How to Host a Great Friendsgiving

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When hosting a Friendsgiving dinner, it's important to be mindful of the number of people that can comfortably fit in your home. Don't invite your 100 closest acquaintances. Work with the space that you have and make sure your friends will be comfortable moving around without the fear of knocking over a lamp or tripping over your couch due to overcrowdedness. And even if you keep your party small, don't be afraid to mix different friend groups together. You never know who might get along. Inviting too many people is one of the top mistakes a host can make.

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Prep your home

Before you host any party, it's important to clean your house (especially the dirtiest places in your home). Your Friendsgiving celebration can be as formal or as casual as you'd like it to be, but having a clean home before inviting others over is etiquette 101. If you are choosing to go the more formal route, make sure to have enough table space, seating and flatware for all of your guests. If you're lacking table space or seats, rent some card tables and folding chairs. If you need plates, silverware, or serving vessels, go disposable.

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Make it a potluck

One of the best benefits of Friendsgiving is allowing your friends to show off their cooking skills with fancy new dishes or family-secret recipes. Keep a list of who is bringing what to avoid having four different types of stuffing or the same casseroles. And be sure to let your guests know how many people are attending to avoid not having enough food for anyone. For example, if your friend is in charge of bringing the vegetables, they should prepare four ounces per guest.

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Provide the turkey

Out of all of the Friendsgiving guidelines, this might be the most important. As the host, you should always provide the roasted turkey, even if your party is a potluck. And be sure to buy a big bird for all of your friends. There should be one and a half pounds of turkey per person. And once you've decided on the perfect recipe for your holiday bird, take the steps to learn how to properly carve it to avoid these common mistakes.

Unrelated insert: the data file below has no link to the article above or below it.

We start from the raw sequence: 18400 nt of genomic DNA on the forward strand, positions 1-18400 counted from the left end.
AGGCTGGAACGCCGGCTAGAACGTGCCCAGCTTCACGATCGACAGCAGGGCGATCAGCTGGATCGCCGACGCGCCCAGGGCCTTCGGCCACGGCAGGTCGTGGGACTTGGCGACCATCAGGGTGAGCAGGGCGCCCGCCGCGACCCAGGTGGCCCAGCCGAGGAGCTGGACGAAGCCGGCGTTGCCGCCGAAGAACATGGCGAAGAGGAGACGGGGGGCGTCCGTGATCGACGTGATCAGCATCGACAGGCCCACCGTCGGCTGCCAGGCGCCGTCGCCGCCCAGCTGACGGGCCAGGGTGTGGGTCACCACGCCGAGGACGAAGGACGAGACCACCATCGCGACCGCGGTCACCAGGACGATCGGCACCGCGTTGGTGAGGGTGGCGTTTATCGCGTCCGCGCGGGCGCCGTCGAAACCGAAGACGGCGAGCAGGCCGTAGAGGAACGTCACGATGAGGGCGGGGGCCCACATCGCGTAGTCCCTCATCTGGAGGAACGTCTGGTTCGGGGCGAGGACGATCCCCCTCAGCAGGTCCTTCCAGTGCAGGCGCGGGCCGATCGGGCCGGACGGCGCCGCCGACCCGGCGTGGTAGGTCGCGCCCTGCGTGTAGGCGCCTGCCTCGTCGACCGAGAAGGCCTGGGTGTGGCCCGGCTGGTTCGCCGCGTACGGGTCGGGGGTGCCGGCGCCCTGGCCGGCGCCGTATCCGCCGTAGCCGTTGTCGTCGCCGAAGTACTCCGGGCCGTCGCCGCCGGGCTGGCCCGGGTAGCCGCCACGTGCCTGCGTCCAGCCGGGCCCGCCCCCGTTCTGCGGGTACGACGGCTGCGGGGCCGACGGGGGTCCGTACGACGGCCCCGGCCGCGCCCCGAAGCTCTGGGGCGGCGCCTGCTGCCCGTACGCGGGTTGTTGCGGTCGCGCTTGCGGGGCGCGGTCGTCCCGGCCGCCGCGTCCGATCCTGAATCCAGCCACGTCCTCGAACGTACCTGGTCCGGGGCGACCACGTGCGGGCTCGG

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Stock up on snacks

You'd be surprised how much people enjoy snacking, even after the main course has been cleared. Be sure to provide appetizers and post-meal snacks for your friends to munch on. Because the rest of the meal will be a more involved affair, keep the snacks simple. Basic staples like chips with guacamole can make a difference.

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Keep the booze flowing

At the end of the day, Friendsgiving is one big party. Encourage your friends to bring a few bottles of wine along with their potluck dishes, and have your own stockpile as well. Typically, one bottle of wine per four guests is recommended when you're hosting a party. But if you want to ensure that your Friendsgiving is a raving success, don't be afraid to err on the side of caution and have a little extra or to diversify your alcohol offerings with beer and mixed drinks.

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Set the "thankful" mood with a playlist

If you want your party to be truly great, don't forget the music. Create two playlists for your party. Make the first one for dinner with more relaxed tunes and Thanksgiving-themed songs (think Ray Charles' "Sweet Potato Pie" and Dee Dee Sharp's "Mashed Potato Time"). Then, the second playlist is where you can turn things up with dance-friendly hits and old-school party favorites. Ask your friends for song recommendations when you send out invites to get them enthusiastic about hitting the dance (or living room) floor. 

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Use a photobooth

Make your Friendsgiving the envy of your social network by setting up a photo booth. You don't need an actual booth to do this: Just hang a bunch of streamers against the wall in your home that has the best lighting. And don't forget the props.

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Play a few fun games

After the dinner table has been cleared, a great way to get everyone up and moving before the urge to sleep sets in is to throw a few games in the mix. Anything from a game of charades to "Never Have I Ever" is a great way to bond, especially if your Friendsgiving group fairs on the smaller side.

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Find a way to give thanks

A common thing to do when eating delicious grub with the family on Turkey Day is to go around one by one and say what you're thankful for. Keep that tradition going with friends. Either go around the room or, if it's a large party, provide small sheets of paper and pens and have everyone jot down one thing they're especially thankful to have in their lives. Have everyone post their notes on the wall. Not only will you be fully embracing the holiday spirit, but you'll make your friends feel like the best party guests ever. 

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